Late to the party, I finally had the profound realization of how beautifully quintessential water is to everything that we do. I wasn’t really blown away until I thought about it falling from the sky, as a mist, or a shower, or as Rafael Anton Irisarri puts it: Sirimiri (n. very light rain; stronger than mist but less than a shower).
I’ve been a pluviophile for as long as I’d like to remember. I love hearing rain drops, the crashing of thunder, the smell of the air, the short silence I hear as I drive underneath a bridge, and the vast, incomparable pleasure I get on the days I get to be outside in it, letting it soak through my clothes and hair, unbound from pressure and responsibility. There’s a childhood bewilderment to it all as amusement, excitement, and discovery all blur into one.
Sirimiri conceals these moments underneath a tenebrous veil of decomposition and disintegration as the album unveils itself, lest we forget the realities from which they descend. Deconstructed horns and static push their way through a field recording of insects and running water on “Downfall,” a beautifully delicate crescendo akin to drops of rain falling upon a window as waves begin to crash in from the ocean underneath a gentle gradient of sky and sea blended together.
More interesting than the idea of sirimiri is the title of the second track, “Sonder.” I first heard this word and read its definition a few years back:
Sonder. n. the realization that each random passerby is living a life as vivid and complex as your own—populated with their own ambitions, friends, routines, worries and inherited craziness—an epic story that continues invisibly around you like an anthill sprawling deep underground, with elaborate passageways to thousands of other lives that you’ll never know existed, in which you might appear only once, as an extra sipping coffee in the background, as a blur of traffic passing on the highway, as a lighted window at dusk.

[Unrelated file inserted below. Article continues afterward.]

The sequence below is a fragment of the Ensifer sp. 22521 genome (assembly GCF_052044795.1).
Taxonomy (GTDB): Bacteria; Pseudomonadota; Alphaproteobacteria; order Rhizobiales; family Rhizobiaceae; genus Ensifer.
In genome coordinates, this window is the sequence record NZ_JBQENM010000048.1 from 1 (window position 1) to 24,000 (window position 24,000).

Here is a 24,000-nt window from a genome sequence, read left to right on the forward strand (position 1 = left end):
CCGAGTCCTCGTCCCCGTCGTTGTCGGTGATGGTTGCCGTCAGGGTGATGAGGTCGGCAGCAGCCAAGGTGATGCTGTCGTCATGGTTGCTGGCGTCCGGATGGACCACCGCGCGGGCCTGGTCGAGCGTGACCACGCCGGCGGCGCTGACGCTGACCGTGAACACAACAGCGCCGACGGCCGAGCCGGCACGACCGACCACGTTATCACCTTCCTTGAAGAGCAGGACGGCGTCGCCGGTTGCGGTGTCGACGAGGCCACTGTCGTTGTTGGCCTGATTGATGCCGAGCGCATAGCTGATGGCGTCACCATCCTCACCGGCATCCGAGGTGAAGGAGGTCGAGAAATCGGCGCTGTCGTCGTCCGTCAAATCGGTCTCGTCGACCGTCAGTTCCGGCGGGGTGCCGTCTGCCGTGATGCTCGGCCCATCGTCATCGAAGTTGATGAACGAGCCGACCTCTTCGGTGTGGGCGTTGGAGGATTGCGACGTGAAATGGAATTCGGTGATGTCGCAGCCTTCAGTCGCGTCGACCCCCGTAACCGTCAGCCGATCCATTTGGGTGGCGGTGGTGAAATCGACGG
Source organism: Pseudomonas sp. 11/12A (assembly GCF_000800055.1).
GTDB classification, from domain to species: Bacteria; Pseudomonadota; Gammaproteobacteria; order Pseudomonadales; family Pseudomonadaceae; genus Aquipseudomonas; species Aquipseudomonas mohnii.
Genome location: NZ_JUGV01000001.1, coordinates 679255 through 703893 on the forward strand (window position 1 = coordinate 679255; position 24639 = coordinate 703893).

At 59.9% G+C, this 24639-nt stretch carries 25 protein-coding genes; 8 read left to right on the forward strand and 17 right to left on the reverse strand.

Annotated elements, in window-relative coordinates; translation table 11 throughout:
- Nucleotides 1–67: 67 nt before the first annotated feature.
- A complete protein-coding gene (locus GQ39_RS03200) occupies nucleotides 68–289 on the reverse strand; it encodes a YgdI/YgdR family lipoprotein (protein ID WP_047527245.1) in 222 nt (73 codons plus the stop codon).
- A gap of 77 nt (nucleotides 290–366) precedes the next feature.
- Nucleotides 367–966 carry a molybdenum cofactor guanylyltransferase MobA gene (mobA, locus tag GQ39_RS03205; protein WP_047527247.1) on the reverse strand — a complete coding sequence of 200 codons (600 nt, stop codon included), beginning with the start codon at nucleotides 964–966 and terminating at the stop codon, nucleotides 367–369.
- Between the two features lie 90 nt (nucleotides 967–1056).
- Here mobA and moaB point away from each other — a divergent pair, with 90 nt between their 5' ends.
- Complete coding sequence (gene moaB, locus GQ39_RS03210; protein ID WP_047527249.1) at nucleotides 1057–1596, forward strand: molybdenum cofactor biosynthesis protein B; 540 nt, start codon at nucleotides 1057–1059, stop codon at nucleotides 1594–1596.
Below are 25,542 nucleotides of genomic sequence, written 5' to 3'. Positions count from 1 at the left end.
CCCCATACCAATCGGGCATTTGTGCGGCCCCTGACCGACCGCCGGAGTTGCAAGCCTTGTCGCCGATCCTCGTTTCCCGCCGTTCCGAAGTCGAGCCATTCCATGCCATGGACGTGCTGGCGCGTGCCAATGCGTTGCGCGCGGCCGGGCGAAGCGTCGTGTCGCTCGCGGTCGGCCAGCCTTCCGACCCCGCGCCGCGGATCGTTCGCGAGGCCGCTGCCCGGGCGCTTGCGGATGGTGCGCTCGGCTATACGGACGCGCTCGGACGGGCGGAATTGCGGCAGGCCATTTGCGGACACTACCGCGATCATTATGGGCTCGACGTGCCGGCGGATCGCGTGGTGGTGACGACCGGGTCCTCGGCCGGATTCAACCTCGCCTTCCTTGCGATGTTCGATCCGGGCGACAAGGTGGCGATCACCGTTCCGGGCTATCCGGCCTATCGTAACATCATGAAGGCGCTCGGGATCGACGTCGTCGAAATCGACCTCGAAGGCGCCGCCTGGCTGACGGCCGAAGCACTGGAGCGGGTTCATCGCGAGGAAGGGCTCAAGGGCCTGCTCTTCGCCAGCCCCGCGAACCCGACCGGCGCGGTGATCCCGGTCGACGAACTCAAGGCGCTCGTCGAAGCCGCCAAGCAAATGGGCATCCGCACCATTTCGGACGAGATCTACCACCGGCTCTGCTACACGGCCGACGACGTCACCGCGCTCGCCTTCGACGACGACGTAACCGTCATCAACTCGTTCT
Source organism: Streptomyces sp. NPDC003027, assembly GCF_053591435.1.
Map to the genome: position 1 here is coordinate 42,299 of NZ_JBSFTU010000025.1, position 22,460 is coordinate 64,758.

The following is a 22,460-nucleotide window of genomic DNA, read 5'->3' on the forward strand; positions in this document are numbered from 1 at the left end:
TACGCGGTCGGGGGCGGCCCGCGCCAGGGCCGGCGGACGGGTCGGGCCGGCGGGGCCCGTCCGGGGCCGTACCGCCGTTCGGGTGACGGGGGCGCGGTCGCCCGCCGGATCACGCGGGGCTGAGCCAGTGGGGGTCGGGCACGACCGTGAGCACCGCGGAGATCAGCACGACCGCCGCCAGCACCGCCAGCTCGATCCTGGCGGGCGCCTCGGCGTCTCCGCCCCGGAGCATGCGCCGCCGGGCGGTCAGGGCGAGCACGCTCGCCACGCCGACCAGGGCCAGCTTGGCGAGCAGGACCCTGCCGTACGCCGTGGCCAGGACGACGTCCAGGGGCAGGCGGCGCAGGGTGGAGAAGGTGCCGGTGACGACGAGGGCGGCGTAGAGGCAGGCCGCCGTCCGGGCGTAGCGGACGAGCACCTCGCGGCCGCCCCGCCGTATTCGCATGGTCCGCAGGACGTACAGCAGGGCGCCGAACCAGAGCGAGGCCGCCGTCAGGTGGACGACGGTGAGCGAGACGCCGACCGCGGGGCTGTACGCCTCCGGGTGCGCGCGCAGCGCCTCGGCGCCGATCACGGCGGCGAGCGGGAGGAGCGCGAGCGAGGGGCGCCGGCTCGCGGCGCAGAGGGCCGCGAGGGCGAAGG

Today was a pretty busy day for me and this word popped up a few times in my head. I took too many phone calls at work, I watched a celebration for some of my employer’s most successful drivers (and their families), I got honked at and flipped off on my way to a dentist appointment (not my fault, of course), and talked with more people after getting a cavity filled than I needed to with half of my mouth completely numb. With the local anesthetics wearing off and the heat of my black leather interior beating against my skin, I took a minute to appreciate these interactions. There’s a lot going on in the world. We live complex lives in an infinitely more complex world. I want to wrap my mind around it and take it all in, but I have to start small. I spend a lot of time on myself. It’s easy to think you have have that figured out until someone says “So tell me a little about yourself.” What good is any of this if I’m simply a drop of rain in an endless ocean, a minuscule brush stroke on an infinitely large canvas, or a tiny pixel on someone else’s screen? Not only that, but how significantly can I influence other’s lives without completely abandoning my own? Does it matter either way?
This reminded me of the eXtreme Deep Field image gathered from ten year’s worth of photographs by the NASA Hubble Space Telescope. Over the course of one decade, the Hubble Space Telescope spent a total of 50 days (2 million seconds of exposure time) gathering pictures of a tiny, hollow black spot in the sky. Once they gathered all the images and pieced them together, this is what they saw:
It’s amazing how much happens in life’s smallest, quaintest, most insignificant moments. I am thankful that I get to experience them.